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The cork pops for BERTHA

A newly opened research centre is to investigate how modern life affects our health and illness by bringing together expertise from three out of four faculties. The new centre is called BERTHA, and it was officially opened on Monday 10 December in Roskilde.

2018.12.14 | Rasmus Rørbæk

From left: Professor Torben Sigsgaard - Department of Public Health, Carsten Suhr Jacobsen, head of department - Department of Environmental Science, Professor Carsten Bøcker Pedersen - Department of Economics and Business Economics, Professor Clive Eric Sabel - director of BERTHA , Rikke Dalgaard, centre manager - BERTHA, Professor Ole Hertel - Department of Environmental Science, Dean Niels Christian Nielsen - Science and Technology, Clinical Professor Christian Erikstrup - Department of Clinical Medicine. (Photo: Rasmus Rørbæk)

Spirits were high, despite the serious background, as visitors from Denmark and abroad gathered in Roskilde for the official opening of the Big Data Centre for Environment and Health, BERTHA, which, over the next five years, will to attempt to identify how modern lifestyle affects our lives and health.

 

 

The research centre will be taking the first steps towards answering some very serious questions: What is the interaction between our way of life, what we do, and the environment on the one hand, and our health and quality of life on the other? Can we change our behaviour and thereby reduce the incidence of diseases and improve our quality of life?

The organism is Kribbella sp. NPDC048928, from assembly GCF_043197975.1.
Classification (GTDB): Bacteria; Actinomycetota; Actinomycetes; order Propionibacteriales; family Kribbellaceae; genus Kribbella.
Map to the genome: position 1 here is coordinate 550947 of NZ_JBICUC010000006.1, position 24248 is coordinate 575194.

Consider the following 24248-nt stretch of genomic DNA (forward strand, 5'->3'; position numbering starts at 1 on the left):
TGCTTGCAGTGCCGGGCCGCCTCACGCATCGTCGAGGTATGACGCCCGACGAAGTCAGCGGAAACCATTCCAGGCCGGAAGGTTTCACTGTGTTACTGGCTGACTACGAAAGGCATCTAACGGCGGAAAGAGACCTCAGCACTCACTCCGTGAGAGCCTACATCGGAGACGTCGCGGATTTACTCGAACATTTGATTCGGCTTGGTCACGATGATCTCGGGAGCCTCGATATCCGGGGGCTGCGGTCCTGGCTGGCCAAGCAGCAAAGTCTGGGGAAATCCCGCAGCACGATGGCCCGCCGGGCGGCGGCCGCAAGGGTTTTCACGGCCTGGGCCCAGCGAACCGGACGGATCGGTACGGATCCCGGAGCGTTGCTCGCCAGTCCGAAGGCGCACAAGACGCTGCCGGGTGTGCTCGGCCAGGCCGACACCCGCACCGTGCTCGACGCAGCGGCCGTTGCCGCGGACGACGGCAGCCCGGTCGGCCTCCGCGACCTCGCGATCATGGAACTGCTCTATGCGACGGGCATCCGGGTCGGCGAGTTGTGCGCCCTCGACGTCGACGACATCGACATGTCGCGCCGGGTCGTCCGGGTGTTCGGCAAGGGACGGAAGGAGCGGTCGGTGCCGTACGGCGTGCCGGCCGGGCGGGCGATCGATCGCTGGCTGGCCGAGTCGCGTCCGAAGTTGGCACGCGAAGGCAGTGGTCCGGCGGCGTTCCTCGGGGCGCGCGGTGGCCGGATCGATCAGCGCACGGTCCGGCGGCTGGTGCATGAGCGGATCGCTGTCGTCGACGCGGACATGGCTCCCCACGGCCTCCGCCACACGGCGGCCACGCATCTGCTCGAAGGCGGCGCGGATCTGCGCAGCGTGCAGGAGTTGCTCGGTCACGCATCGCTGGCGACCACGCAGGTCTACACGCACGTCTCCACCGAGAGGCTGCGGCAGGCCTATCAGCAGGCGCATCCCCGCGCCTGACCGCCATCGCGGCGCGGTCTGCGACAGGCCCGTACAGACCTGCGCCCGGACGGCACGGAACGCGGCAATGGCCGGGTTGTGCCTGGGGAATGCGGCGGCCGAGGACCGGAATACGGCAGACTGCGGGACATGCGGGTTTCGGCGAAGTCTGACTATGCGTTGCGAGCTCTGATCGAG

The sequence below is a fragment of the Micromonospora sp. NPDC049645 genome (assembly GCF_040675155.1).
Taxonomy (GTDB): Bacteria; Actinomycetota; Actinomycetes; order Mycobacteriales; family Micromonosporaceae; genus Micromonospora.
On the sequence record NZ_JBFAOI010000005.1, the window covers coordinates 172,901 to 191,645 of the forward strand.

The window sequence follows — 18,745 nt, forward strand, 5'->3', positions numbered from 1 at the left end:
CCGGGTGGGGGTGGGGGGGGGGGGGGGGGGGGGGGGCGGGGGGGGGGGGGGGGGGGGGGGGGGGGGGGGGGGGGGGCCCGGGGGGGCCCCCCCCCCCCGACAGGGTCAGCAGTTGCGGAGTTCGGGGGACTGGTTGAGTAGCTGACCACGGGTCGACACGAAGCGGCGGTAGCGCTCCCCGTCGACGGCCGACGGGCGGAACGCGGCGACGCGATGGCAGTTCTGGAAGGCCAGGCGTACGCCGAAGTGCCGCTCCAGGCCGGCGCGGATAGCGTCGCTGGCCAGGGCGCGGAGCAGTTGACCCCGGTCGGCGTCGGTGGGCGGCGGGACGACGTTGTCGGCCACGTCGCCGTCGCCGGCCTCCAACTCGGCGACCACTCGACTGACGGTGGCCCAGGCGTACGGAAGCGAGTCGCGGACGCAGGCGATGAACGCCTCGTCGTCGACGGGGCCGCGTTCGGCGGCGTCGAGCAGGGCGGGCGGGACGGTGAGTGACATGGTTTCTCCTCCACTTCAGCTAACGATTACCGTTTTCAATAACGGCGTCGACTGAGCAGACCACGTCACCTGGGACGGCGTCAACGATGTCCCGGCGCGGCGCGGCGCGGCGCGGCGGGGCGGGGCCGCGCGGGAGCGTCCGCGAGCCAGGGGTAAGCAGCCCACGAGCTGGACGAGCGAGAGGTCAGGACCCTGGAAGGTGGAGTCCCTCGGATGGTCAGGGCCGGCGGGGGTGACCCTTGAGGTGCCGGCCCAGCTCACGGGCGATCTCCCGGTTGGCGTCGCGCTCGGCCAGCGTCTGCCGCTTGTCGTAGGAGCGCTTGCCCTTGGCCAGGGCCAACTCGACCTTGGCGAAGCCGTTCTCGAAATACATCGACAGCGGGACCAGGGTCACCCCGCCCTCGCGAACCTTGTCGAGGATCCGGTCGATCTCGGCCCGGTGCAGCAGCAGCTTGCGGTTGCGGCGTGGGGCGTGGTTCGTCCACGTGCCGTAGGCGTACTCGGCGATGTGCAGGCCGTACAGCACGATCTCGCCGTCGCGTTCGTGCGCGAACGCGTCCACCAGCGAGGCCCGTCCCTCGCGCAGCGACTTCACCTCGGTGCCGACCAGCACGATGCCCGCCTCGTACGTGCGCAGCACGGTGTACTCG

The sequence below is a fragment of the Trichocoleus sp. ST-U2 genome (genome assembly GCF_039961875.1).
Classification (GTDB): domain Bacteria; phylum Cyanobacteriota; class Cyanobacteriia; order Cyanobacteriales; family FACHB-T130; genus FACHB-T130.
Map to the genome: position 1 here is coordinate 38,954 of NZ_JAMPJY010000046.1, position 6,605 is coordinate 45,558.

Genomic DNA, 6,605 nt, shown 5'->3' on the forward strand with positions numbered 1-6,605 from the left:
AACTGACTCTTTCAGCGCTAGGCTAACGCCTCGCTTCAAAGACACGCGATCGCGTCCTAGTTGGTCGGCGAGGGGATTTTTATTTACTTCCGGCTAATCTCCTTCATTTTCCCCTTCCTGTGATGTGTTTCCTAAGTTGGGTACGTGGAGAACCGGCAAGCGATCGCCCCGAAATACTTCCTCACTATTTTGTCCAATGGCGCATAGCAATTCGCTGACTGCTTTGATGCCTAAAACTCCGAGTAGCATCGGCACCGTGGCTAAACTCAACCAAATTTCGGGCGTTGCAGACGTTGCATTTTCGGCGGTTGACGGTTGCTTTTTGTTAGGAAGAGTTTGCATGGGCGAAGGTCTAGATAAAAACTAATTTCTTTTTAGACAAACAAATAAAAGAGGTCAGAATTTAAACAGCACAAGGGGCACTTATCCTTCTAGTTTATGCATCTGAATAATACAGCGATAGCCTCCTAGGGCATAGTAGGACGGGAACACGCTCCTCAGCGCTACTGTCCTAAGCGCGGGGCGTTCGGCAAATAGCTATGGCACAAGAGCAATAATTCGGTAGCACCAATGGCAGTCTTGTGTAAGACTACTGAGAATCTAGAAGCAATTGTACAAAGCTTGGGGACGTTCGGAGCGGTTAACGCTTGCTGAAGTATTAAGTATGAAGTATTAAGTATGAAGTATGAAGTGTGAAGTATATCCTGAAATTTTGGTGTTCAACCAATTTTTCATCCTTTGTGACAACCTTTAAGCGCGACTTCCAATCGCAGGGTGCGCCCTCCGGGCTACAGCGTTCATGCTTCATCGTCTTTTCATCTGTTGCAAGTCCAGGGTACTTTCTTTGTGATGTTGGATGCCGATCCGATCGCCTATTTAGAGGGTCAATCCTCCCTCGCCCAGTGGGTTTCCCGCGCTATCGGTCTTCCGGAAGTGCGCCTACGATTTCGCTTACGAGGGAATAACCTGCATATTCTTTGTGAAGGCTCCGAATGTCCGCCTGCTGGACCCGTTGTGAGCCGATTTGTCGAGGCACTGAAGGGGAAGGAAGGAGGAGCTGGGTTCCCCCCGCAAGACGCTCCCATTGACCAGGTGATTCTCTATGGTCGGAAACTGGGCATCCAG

Every year, around 40 million people die globally as a result of heart disease, cancer or diabetes, for example. According to the WHO, this corresponds to 70% of global mortality. But we understand very little about the factors involved in non-communicable diseases such as cancer, allergies and cardiovascular diseases. Dean, Science and Technology, Niels Christian Nielsen, took the opportunity to acknowledge the centre's unique approach, which combines healthcare and technology sciences.

"With our strong focus on the UN Sustainable Development Goals and on strong research and educating new talent, I’m happy to be here at the opening of the BERTHA research centre. The centre contains innovative, deep and interdisciplinary expertise, which will be focusing on socially relevant research on public health and reducing mortality, as mentioned in the UN's Sustainable Development Goals. Many thanks to Professor Clive Sabel, whose vision has put together this research team. We’re all looking forward to hearing about the discoveries ahead," says Niels Christian Nielsen.

The Big Data Centre for Environment and Health is being coordinated by Professor Clive Sabel, Department of Environmental Science, Aarhus University. He is an environmental geographer with a Master's thesis in the analysis of spatial data at individual level. Management of the centre also includes:

- Professor Torben Sigsgaard, Department of Public Health, Aarhus University.

- Professor Carsten Bøcker Pedersen, Department of Economics and Business Economics, Aarhus University.

- Professor Ole Hertel, Department of Environmental Science, Aarhus University.

- Clinical Professor Christian Erikstrup, Department of Clinical Medicine, Aarhus University.

- Rikke Dalgaard PhD, centre manager, Big Data Centre for Environment and Health, Aarhus University.

Read more about BERTHA

Read more about one of the projects that will examine the correlations between biomarkers in blood and air pollution.

Public / media, Staff